World Bank to tighten security belt for Wolfowitz arrival

Saturday, April 2, 2005

Despite controversy ignited by the White House nomination of Paul Wolfowitz to head the World Bank (WB), the 24-member board of directors voted unanimously on Thursday to accept his confirmation. A whirlwind tour by Wolfowitz, who traveled to many capital cities of the bank’s major shareholders and met with voting board members, quieted misgivings over his succession to the incumbent president John Wolfensohn.

Widespread criticism of the Wolfowitz role in the US build-up to war in Iraq heightened levels of security concerns within the bank as they anticipate his arrival. The WB, from the executive level down to memos circulated among departments, express concern for it becoming the target of terrorist attack. The level of seriousness being taken by WB led it to set up cost estimates for improving security.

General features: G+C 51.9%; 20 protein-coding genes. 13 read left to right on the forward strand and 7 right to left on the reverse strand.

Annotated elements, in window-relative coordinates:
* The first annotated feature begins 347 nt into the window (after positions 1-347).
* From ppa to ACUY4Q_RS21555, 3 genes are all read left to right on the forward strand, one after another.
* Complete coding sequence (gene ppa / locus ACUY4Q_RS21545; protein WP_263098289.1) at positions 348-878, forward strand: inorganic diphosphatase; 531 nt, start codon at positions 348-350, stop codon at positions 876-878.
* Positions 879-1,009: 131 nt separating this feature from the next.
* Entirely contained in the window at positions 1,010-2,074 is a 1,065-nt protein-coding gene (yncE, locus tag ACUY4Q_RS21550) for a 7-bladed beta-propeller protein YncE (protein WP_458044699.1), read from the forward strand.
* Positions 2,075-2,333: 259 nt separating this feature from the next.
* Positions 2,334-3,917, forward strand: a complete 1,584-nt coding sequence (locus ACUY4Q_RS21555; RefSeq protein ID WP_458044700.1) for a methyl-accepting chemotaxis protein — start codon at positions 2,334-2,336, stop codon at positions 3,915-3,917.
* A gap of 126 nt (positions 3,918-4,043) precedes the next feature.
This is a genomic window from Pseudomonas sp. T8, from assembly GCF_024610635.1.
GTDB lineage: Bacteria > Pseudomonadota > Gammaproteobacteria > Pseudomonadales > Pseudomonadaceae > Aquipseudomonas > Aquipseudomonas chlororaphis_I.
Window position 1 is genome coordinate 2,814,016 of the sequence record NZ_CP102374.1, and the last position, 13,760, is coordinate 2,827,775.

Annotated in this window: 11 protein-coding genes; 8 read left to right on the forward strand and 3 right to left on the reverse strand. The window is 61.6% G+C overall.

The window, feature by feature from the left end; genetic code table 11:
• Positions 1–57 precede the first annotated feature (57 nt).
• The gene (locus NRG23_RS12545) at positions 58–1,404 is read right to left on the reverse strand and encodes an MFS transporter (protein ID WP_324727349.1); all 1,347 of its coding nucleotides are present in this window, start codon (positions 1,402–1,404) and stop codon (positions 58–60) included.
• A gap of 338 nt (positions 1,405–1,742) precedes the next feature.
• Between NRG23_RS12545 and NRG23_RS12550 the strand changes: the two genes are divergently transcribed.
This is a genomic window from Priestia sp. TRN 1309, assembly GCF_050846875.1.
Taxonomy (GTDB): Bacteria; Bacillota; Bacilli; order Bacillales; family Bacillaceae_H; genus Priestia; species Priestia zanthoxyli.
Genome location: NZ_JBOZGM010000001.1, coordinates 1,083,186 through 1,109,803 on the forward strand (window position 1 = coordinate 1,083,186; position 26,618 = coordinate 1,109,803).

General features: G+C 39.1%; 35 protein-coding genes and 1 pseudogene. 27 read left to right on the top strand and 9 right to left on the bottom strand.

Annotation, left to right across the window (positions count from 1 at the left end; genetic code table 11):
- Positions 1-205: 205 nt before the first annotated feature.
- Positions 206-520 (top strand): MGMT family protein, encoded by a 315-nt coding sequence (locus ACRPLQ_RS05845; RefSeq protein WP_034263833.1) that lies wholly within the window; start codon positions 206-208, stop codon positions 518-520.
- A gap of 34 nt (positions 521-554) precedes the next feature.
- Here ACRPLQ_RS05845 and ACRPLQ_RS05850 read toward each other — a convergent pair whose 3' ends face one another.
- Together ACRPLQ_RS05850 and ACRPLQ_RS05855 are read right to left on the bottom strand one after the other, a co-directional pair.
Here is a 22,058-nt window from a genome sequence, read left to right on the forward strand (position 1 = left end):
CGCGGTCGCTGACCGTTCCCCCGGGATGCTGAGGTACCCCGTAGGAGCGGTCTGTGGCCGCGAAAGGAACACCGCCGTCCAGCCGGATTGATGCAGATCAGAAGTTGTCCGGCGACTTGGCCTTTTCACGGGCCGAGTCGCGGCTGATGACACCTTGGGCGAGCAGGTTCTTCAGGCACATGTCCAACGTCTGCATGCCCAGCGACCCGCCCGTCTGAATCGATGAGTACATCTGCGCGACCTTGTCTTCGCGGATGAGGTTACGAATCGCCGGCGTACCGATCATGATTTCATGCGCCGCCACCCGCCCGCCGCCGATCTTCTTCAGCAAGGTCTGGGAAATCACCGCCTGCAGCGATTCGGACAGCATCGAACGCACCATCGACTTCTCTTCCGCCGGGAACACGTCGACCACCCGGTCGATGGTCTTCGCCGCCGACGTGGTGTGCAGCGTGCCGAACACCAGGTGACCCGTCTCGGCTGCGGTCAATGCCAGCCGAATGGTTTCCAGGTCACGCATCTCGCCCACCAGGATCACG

Wolfowitz will assume leadership in June this year. Despite a belief by some that he acts unilaterally and lacks development experience, a European Commission spokeswoman, speaking for Commissioner Olli Rehn, told a news conference that[Rehn] "was satisfied with everything he heard from Mr Wolfowitz concerning free trade and also on poverty reduction and development policy."

The Associated Press quotes the Belgian Development Aid minister saying, "There are no objections of EU countries."

The public display of support belies dissention underneath. Reuters reportedly received a confidential email that provided details of a comment line on an internal website for the WB staff who use it from their far flung locations. The feelings about the Wolfowitz nomination received 1,300 responses, mostly about the bank’s reputation and effectiveness under the new leadership.

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